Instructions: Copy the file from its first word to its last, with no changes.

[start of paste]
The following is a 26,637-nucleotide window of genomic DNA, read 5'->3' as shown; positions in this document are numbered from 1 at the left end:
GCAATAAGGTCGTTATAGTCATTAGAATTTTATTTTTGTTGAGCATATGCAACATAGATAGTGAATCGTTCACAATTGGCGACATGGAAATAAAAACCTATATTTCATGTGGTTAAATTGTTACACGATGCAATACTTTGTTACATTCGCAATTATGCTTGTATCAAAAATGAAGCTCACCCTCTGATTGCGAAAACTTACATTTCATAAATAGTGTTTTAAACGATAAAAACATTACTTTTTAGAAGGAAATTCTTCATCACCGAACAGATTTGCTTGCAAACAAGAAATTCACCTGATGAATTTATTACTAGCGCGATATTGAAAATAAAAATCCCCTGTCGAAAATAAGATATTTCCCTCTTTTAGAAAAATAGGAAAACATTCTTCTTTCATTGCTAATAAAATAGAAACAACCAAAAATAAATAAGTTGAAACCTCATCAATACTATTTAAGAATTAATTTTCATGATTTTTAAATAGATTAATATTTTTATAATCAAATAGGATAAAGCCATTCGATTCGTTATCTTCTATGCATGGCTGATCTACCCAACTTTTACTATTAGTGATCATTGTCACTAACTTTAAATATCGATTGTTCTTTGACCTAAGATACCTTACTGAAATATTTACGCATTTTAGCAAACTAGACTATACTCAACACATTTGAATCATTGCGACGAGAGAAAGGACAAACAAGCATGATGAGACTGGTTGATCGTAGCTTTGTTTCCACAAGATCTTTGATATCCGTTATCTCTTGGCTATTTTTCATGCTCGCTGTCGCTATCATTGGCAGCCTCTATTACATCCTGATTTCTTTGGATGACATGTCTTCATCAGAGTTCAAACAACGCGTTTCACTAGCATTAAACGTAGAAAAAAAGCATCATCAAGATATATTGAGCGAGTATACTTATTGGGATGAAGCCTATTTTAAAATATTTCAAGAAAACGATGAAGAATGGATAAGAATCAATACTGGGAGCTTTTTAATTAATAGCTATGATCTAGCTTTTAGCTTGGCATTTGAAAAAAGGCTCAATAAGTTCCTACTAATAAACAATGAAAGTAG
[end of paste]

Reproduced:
The following is a 26,637-nucleotide window of genomic DNA, read 5'->3' as shown; positions in this document are numbered from 1 at the left end:
GCAATAAGGTCGTTATAGTCATTAGAATTTTATTTTTGTTGAGCATATGCAACATAGATAGTGAATCGTTCACAATTGGCGACATGGAAATAAAAACCTATATTTCATGTGGTTAAATTGTTACACGATGCAATACTTTGTTACATTCGCAATTATGCTTGTATCAAAAATGAAGCTCACCCTCTGATTGCGAAAACTTACATTTCATAAATAGTGTTTTAAACGATAAAAACATTACTTTTTAGAAGGAAATTCTTCATCACCGAACAGATTTGCTTGCAAACAAGAAATTCACCTGATGAATTTATTACTAGCGCGATATTGAAAATAAAAATCCCCTGTCGAAAATAAGATATTTCCCTCTTTTAGAAAAATAGGAAAACATTCTTCTTTCATTGCTAATAAAATAGAAACAACCAAAAATAAATAAGTTGAAACCTCATCAATACTATTTAAGAATTAATTTTCATGATTTTTAAATAGATTAATATTTTTATAATCAAATAGGATAAAGCCATTCGATTCGTTATCTTCTATGCATGGCTGATCTACCCAACTTTTACTATTAGTGATCATTGTCACTAACTTTAAATATCGATTGTTCTTTGACCTAAGATACCTTACTGAAATATTTACGCATTTTAGCAAACTAGACTATACTCAACACATTTGAATCATTGCGACGAGAGAAAGGACAAACAAGCATGATGAGACTGGTTGATCGTAGCTTTGTTTCCACAAGATCTTTGATATCCGTTATCTCTTGGCTATTTTTCATGCTCGCTGTCGCTATCATTGGCAGCCTCTATTACATCCTGATTTCTTTGGATGACATGTCTTCATCAGAGTTCAAACAACGCGTTTCACTAGCATTAAACGTAGAAAAAAAGCATCATCAAGATATATTGAGCGAGTATACTTATTGGGATGAAGCCTATTTTAAAATATTTCAAGAAAACGATGAAGAATGGATAAGAATCAATACTGGGAGCTTTTTAATTAATAGCTATGATCTAGCTTTTAGCTTGGCATTTGAAAAAAGGCTCAATAAGTTCCTACTAATAAACAATGAAAGTAG